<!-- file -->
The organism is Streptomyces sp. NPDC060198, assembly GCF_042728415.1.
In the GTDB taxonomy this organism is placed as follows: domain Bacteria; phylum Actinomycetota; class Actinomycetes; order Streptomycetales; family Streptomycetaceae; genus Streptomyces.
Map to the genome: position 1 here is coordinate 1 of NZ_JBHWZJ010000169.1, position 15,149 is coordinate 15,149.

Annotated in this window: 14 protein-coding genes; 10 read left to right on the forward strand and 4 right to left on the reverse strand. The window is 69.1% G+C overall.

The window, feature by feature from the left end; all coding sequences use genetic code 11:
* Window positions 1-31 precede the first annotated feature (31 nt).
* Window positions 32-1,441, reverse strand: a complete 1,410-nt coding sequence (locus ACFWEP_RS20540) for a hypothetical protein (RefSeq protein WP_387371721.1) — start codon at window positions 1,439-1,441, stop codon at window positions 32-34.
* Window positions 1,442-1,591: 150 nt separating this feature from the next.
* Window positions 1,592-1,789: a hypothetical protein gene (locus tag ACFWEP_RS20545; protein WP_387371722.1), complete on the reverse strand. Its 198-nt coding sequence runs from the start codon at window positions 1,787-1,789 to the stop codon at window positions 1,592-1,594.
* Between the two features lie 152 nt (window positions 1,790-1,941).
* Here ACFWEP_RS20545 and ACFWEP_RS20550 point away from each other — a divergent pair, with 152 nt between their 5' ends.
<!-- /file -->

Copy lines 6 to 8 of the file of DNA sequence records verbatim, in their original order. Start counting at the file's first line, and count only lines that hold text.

* Window positions 1-31 precede the first annotated feature (31 nt).
* Window positions 32-1,441, reverse strand: a complete 1,410-nt coding sequence (locus ACFWEP_RS20540) for a hypothetical protein (RefSeq protein WP_387371721.1) — start codon at window positions 1,439-1,441, stop codon at window positions 32-34.
* Window positions 1,442-1,591: 150 nt separating this feature from the next.